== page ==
11 U.S. 116 (1812)
Appeal from reversal of dismissal of claim of ownership.
-Two Americans (Pl claimed that they owned and were entitled to possession of the schooner Exchange. They claimed they had seized the schooner Exchange on the high seas and that they now owned it and were entitled to possession of the ship.
-The United States Attorney (D) claimed that the United States and France were at peace and that a public ship of the Emperor of France had been compelled by bad weather to enter the port of Philadelphia and was prevented by leaving by process of the court.
-The district court granted the United States' (D) request to dismiss the claims of ownership and ordered that the ship be released. The circuit court reversed, and the United States (D) appealed to the U.S. Supreme Court.
Are national ships of war entering the port of a friendly powe• to be considered as exempted by the consent of that power from its jurisdiction?
National ships of war entering the port of a friendly power are to be considered as exempted by the consent of that power from its jurisdiction.
-This case implicated the absolute form of sovereign immunity from judicial jurisdiction.
-The Court highlighted three principles: the exemption of the person of the sovereign from arrest or detention within a foreign country; the immunity that all civilized nations allow to foreign ministers; that a sovereign is understood to cede a portion of his territorial jurisdiction when he allows troops of a foreign prince to pass through his dominions .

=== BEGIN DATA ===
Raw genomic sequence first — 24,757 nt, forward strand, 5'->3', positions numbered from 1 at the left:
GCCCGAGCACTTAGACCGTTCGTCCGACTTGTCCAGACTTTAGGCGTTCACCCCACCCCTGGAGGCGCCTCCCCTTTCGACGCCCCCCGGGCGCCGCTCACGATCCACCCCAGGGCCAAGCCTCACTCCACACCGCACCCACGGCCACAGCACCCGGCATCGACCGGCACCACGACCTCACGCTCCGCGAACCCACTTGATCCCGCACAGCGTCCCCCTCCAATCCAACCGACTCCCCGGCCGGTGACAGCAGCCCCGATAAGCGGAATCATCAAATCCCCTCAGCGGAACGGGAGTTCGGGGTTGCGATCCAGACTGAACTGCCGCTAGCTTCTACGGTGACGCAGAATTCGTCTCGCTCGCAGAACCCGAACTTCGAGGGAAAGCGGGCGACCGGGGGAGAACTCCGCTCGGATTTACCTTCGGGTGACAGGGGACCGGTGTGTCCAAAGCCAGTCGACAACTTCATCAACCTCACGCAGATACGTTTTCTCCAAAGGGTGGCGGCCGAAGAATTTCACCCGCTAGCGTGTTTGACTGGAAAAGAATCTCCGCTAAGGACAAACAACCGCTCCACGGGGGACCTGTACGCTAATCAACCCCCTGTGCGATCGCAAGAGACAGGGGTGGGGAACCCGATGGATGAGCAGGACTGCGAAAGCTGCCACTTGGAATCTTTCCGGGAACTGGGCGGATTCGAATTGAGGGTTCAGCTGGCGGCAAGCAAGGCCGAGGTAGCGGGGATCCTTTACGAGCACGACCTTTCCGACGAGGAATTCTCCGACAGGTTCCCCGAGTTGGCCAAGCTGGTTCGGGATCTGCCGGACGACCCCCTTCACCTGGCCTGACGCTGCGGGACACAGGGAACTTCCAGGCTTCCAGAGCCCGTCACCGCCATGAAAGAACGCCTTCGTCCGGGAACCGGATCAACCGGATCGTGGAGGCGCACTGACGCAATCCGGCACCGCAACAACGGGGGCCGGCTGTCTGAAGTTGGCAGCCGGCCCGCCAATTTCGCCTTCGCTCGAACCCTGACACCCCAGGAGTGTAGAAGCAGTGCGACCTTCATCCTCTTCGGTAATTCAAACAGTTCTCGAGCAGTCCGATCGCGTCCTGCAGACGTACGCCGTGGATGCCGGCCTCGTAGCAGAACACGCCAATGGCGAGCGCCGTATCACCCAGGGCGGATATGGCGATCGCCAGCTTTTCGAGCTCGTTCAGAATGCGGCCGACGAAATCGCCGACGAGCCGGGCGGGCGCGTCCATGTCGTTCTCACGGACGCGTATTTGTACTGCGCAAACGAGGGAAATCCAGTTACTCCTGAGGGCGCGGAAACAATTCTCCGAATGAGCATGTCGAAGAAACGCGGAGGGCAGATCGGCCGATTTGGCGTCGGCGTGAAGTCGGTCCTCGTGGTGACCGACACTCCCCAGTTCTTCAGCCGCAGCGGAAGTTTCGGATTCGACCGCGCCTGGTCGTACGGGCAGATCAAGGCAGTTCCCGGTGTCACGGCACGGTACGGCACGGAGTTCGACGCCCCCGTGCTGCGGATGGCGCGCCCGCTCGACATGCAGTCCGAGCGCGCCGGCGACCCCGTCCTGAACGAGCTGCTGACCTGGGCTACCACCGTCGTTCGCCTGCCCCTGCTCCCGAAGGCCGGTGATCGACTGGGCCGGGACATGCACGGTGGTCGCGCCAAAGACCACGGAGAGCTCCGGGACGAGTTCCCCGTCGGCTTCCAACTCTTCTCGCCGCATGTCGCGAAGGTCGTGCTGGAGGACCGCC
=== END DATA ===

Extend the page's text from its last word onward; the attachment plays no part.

(Marshall, C.J.l Yes. National ships of war entering the port of a friendly power are to be considered as exempted by the consent of that power from its jurisdiction.
-The jurisdiction of the nation within its own territory is exclusive and absolute.
-The Exchange, a public armed ship, in the service of a foreign sovereign, with whom the United States is at peace, and having entered an American port open for her reception, must be considered to have come into the American territory, under an implied promise, that while necessarily within it, and demeaning herself in a friendly manner, she should be exempt from the jurisdiction of the country. Reversed.